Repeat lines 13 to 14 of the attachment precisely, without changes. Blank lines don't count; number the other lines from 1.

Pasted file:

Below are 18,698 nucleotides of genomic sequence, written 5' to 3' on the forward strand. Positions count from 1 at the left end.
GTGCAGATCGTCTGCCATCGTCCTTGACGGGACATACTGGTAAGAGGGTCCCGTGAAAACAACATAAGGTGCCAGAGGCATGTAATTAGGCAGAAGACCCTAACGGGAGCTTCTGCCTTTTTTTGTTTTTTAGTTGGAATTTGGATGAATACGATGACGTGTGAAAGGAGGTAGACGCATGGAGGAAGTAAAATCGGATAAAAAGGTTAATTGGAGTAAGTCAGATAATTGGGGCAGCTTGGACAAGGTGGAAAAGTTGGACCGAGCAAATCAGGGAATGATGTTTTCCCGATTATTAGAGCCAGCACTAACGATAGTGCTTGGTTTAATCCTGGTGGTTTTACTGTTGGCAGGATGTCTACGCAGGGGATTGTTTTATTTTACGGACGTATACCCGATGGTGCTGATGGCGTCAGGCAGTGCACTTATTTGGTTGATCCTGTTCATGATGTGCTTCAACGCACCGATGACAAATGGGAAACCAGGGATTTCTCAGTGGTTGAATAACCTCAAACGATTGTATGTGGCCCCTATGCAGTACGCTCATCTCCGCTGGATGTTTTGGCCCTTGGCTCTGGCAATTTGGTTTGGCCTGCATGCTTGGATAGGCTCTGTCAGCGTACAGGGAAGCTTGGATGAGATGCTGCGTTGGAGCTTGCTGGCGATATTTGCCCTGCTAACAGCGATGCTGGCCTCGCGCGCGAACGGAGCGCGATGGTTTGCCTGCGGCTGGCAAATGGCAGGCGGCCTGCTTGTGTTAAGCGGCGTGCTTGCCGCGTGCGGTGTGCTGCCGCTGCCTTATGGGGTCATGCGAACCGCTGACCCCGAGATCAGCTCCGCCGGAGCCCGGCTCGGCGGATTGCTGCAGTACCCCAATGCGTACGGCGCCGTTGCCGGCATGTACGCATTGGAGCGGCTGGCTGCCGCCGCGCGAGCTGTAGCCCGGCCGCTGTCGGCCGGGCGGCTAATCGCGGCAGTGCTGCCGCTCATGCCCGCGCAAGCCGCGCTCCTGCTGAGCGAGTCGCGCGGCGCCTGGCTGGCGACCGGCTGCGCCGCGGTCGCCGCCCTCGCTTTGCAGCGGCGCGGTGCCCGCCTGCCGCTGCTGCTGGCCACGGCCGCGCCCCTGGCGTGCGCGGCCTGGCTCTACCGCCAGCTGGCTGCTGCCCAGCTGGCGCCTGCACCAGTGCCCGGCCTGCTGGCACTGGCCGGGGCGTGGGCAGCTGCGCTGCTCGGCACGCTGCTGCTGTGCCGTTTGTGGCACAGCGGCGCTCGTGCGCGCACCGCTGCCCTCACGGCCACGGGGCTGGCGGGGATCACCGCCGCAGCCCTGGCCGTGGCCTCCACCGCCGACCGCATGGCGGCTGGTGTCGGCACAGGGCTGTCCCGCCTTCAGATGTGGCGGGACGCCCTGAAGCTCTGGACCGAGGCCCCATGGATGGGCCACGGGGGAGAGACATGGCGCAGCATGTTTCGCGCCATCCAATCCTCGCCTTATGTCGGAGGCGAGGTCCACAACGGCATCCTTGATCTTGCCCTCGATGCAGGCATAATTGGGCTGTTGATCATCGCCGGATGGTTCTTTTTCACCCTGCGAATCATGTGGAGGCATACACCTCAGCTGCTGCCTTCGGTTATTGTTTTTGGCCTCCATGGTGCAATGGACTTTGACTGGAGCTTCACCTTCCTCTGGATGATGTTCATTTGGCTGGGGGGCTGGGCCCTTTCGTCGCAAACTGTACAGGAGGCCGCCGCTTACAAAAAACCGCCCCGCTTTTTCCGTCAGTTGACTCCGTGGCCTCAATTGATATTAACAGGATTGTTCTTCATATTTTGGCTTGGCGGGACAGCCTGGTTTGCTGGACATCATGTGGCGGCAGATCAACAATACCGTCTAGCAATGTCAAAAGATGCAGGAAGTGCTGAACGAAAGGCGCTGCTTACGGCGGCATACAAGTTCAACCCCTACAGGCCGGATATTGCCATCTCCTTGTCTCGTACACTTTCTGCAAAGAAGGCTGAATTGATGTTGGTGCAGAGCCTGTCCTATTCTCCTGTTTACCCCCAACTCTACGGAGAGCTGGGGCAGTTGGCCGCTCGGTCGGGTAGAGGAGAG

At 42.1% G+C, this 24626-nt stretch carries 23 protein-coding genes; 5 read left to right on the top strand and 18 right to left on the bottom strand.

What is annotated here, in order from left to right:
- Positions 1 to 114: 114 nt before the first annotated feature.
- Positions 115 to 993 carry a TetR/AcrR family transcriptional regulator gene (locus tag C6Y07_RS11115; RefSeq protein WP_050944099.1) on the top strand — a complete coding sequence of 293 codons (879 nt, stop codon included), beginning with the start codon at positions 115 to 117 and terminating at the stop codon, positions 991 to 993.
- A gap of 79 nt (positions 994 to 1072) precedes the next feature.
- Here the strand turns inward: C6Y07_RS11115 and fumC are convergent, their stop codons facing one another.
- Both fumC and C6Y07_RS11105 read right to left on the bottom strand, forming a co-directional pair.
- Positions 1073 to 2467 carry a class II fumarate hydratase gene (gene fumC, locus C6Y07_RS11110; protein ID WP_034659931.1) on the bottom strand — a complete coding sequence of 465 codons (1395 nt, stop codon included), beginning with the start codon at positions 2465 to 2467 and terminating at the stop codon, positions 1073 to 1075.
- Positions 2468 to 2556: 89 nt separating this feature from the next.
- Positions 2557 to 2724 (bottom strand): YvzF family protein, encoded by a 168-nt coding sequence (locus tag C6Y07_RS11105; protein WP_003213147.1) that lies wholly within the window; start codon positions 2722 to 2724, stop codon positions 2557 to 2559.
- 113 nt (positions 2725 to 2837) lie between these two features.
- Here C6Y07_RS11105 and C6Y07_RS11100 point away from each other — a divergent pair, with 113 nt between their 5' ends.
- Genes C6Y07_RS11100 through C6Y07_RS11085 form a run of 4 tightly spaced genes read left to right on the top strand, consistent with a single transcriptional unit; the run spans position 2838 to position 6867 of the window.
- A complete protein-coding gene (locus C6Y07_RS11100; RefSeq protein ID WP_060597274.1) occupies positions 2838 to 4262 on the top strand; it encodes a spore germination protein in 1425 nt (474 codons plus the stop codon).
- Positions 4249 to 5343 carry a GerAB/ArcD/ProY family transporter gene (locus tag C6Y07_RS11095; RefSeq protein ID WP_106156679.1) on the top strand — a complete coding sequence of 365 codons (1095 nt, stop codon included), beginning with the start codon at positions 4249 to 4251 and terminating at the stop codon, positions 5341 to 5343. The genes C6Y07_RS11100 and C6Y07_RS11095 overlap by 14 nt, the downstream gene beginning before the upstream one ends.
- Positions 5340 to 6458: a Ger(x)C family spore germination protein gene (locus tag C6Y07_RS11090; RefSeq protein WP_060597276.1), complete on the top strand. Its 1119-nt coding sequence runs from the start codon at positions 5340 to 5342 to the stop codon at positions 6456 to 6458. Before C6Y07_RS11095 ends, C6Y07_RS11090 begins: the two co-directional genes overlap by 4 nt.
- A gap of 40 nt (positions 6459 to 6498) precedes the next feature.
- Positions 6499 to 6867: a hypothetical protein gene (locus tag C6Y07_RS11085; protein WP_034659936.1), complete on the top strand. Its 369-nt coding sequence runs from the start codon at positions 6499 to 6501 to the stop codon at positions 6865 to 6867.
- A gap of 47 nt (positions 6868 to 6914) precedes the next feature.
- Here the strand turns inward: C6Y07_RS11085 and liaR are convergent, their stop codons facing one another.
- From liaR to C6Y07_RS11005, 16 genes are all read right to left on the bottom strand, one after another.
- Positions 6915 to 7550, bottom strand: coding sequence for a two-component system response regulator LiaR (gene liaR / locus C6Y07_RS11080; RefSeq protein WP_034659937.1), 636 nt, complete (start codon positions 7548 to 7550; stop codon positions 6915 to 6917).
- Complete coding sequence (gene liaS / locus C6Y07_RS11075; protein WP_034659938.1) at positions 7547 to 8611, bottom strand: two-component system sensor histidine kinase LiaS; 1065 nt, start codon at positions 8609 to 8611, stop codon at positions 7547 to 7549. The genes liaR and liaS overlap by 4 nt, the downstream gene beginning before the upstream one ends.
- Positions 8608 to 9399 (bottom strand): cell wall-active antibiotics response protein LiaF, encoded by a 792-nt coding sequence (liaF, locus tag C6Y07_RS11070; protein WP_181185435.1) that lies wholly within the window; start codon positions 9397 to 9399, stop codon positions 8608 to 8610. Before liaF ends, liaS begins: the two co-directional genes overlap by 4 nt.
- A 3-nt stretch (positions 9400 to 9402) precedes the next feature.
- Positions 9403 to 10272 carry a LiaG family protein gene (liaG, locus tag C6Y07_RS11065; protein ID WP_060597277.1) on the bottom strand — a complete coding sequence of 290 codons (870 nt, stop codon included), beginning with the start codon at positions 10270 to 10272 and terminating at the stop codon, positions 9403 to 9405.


- 113 nt (positions 2725 to 2837) lie between these two features.
- Here C6Y07_RS11105 and C6Y07_RS11100 point away from each other — a divergent pair, with 113 nt between their 5' ends.